- The Washington Times - Tuesday, May 20, 2003

NEW YORK (AP) — The stock market gave up early gains and finished narrowly lower yesterday as fears about mad cow disease and a heightened terror alert pressured Wall Street.

The news erased modest gains by the market after better-than-expected earnings from Home Depot. Analysts said investors were playing it safe and choosing to cash in profits from several weeks of gains.

The Dow Jones Industrial Average closed down 2.03, or 0.02 percent, at 8,491.36, having declined 185 points in the previous session. Earlier in the day, the blue chips gained as much as 56 points, although they also recovered ground after an intraday loss of 76 points.

The broader market also finished slightly lower. The Nasdaq Composite Index dropped 1.68, or 0.1 percent, to 1,491.09. The Standard & Poor’s 500 index fell 1.04, or 0.1 percent, to 919.73.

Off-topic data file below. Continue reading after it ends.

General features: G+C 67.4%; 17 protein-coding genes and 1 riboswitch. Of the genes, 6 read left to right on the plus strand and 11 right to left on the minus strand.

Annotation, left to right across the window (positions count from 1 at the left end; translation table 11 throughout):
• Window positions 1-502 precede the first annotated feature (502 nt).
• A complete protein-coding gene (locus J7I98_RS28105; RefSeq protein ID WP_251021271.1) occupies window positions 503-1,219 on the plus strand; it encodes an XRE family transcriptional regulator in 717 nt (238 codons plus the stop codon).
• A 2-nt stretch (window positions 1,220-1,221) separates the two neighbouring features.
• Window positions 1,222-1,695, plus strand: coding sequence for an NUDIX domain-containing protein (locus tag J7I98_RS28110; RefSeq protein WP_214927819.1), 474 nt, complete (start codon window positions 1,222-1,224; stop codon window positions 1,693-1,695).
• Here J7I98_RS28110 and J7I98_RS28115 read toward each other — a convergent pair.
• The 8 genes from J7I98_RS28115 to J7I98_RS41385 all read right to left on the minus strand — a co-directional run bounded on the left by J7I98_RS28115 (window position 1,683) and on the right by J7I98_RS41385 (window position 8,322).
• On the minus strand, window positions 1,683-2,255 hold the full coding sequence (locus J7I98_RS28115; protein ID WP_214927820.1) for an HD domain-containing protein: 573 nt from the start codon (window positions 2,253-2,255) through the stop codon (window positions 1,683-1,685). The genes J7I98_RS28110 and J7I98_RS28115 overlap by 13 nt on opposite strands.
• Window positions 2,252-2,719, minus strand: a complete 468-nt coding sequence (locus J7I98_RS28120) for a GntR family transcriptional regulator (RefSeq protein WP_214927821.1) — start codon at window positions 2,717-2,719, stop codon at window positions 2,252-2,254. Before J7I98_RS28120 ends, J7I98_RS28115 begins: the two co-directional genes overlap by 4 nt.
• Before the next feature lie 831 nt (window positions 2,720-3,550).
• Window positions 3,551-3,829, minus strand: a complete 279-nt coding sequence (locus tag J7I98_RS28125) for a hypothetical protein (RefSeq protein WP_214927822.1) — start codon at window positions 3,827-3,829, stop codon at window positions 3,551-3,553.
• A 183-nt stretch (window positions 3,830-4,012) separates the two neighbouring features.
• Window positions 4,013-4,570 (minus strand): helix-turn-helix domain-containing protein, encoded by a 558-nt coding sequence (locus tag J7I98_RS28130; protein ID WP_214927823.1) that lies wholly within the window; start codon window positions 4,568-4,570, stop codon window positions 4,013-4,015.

U.S. health officials banned imports of cattle, beef, beef-based products and animal feed from Canada after officials there said an 8-year-old cow in Alberta was diagnosed with mad cow disease. Shares of beef producers and retailers sagged on the news. Dow component McDonald’s fell $1.21 to $16.95, Tyson Foods dropped 46 cents to $9.01, and Outback Steakhouse lost $1.16 to $35.46.

The U.S. government, meanwhile, raised the terror alert from yellow to orange, the second-highest level, indicating a high risk of attacks.

Officials provided few specific reasons for the change, which comes amid a wave of terrorist attacks overseas.

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